Our business design allows us to instill the confidence in our customers that we have the resources to offer the best products, highest level of craftsmanship, and the best service. And that we’ll be around for the next 20, 30, 40 years, when and if they need us.  


Reach out today to begin your solar journey with Kokosing Solar, your trusted solar partner.  

Solar Tax Credit for Business and Organizations

Frequently Asked Questions that we’ve received so far…. 

Following the August 2022 passing of the Inflation Reduction Act, which included numerous tax benefits for clean energy installation, we have received some excellent questions from our followers.  

While the guidance for these rules is still taking shape, there are some questions that we’re able to address. You can find those below.  

Please feel free to submit additional questions to us and stay tuned as we plan to host more events as additional rules and guidance becomes available.  

If you’re just getting started, check out the recorded version of our most recent webinar that overviews all of the solar energy tax benefits in the IRA and what we know so far.  

We can conduct a quick remote analysis to help. Additional site information is required for project development but an initial look can help take the next step in determining feasibility. Click here if you’re ready to talk with a Solar Consultant.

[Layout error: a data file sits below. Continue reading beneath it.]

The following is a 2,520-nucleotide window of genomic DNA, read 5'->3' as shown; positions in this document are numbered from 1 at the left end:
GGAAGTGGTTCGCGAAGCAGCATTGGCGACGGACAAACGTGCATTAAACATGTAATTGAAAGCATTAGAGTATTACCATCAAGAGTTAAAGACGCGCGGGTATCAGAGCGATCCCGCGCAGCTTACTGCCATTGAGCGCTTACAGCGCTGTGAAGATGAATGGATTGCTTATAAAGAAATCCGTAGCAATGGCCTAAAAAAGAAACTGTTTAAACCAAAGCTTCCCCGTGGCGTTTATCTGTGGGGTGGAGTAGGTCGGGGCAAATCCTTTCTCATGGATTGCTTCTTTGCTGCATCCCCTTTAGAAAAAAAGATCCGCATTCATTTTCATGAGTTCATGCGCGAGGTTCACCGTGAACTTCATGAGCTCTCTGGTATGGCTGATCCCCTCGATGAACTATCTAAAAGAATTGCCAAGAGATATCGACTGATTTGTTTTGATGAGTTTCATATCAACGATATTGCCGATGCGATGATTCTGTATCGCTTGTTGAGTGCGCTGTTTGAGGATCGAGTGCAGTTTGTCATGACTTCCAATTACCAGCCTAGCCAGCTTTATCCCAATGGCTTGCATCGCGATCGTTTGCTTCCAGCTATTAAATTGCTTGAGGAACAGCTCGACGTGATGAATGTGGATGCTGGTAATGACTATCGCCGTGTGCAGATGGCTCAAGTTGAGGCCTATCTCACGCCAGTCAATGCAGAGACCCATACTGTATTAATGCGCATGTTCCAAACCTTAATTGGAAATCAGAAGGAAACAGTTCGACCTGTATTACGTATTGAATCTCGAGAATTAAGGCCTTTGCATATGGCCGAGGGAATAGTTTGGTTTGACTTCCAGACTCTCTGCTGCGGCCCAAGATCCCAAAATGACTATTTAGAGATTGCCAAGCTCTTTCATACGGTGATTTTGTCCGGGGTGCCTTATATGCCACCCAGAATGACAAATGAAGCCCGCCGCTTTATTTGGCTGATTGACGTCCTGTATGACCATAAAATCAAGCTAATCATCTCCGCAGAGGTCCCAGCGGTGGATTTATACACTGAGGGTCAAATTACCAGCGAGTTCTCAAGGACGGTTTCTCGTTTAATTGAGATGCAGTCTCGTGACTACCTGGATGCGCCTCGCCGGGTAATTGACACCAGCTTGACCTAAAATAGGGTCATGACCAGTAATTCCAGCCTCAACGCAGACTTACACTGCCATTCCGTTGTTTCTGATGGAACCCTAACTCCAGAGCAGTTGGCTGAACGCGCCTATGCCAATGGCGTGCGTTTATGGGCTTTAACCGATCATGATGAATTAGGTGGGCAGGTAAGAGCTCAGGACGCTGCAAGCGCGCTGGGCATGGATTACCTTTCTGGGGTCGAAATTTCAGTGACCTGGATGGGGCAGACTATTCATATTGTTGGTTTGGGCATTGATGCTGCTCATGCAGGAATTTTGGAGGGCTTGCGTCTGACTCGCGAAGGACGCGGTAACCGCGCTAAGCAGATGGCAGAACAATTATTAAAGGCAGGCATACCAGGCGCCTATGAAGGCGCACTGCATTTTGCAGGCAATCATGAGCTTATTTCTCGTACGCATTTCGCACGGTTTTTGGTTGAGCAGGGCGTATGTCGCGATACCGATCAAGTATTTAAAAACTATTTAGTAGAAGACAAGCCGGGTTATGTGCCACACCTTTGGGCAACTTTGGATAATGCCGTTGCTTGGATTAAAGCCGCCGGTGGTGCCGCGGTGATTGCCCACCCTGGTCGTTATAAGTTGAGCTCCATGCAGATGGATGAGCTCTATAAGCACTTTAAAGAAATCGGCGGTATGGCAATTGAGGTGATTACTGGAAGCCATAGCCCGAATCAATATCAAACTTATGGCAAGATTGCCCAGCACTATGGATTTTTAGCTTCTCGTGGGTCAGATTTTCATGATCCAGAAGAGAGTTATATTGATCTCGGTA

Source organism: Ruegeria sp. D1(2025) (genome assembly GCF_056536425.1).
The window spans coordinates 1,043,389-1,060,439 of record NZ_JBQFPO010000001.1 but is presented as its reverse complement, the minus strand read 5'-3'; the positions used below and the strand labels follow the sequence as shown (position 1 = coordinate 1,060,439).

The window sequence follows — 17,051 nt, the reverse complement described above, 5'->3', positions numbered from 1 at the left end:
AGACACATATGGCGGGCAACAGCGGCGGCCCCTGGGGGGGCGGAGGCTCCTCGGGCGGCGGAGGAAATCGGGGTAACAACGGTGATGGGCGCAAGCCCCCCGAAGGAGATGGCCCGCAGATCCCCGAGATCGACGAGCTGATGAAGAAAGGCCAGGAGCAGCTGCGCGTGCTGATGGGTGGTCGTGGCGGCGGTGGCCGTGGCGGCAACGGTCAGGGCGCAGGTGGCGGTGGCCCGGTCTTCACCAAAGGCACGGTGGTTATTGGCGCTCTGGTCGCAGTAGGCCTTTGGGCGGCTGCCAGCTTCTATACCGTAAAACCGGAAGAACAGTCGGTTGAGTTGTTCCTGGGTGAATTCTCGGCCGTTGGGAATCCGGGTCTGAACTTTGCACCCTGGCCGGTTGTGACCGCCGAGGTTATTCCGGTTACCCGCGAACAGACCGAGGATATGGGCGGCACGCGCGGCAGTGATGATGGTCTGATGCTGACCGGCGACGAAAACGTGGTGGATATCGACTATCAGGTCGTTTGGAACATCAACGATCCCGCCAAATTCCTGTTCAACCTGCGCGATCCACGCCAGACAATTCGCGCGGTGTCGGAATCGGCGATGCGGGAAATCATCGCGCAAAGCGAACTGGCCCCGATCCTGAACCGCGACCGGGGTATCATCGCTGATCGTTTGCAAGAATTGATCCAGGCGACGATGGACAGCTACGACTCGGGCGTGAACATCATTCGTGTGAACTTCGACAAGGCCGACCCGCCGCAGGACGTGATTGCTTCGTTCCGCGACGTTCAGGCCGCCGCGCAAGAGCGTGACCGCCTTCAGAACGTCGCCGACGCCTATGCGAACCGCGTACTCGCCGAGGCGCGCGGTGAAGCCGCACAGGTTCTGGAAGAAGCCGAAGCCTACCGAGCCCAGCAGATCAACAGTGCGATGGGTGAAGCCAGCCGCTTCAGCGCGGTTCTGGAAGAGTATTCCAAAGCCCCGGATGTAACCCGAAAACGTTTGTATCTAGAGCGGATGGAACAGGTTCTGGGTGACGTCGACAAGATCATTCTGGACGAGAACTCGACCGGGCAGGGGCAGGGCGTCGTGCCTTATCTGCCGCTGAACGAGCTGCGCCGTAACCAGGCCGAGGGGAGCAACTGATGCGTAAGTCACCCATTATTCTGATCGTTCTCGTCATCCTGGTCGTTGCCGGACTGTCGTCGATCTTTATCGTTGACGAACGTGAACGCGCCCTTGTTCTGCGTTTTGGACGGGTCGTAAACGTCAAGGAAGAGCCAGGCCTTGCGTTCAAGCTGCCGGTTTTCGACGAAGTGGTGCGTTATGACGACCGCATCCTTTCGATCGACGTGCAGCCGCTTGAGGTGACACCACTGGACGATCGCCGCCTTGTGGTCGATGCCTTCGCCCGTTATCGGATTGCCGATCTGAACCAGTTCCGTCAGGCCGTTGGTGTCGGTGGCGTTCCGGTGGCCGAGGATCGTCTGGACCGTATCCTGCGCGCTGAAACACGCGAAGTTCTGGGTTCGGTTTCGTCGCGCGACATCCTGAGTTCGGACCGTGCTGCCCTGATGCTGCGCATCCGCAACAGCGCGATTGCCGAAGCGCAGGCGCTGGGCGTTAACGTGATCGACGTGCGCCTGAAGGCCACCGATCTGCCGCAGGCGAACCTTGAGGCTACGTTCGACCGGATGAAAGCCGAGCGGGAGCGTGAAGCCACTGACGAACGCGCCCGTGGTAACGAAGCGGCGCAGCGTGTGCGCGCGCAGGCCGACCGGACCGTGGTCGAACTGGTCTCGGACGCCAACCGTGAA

This is a frequent question, and the answer isn’t always black and white. In short, if the technology available today will meet your goals and the funding is available, then there is little benefit to waiting. Solar is modular and can grow as the technology improves.   

The short answer is yes, though solar is typically designed to offset all of the loads served by your main electrical panel.   

Companies (for example, developers) may choose to transfer the ITC or PTC to another taxpayer. Taxpayers who are not tax-exempt entities will be allowed a one-time transfer of these tax credits. Any payments received in exchange for the transfer of credits would be excluded from income, and any amounts paid to obtain a transferred credit could not be deducted from income. Credits that could be transferred would also be given extended carryback and carryforward periods. The carryback period for these credits would be extended from 1 to 3 years, and the carryforward period extended from 20 to 22 years.  

The domestic content standard will be set by Treasury under 661 of Federal Regulations. These requirements are 100% steel/iron under 661.5(B) and for manufactured products a 40% requirement through 2024 followed by 45% in 2025, 50% in 2026, and 55% in 2027 and beyond.  Manufactured content is further explained: The products which are components of a qualified facility upon completion will be deemed to have been produced in the United States if the adjusted percentage of the total costs of all such manufactured products of the facility are attributable to manufactured products (including components) which are mined, produced, or manufactured in the United States. This section is expected to have further clarification. 

It’s always possible that something may surface, though our focus here has been on the Federal bill. A more likely outcome for Ohio will be at the local level.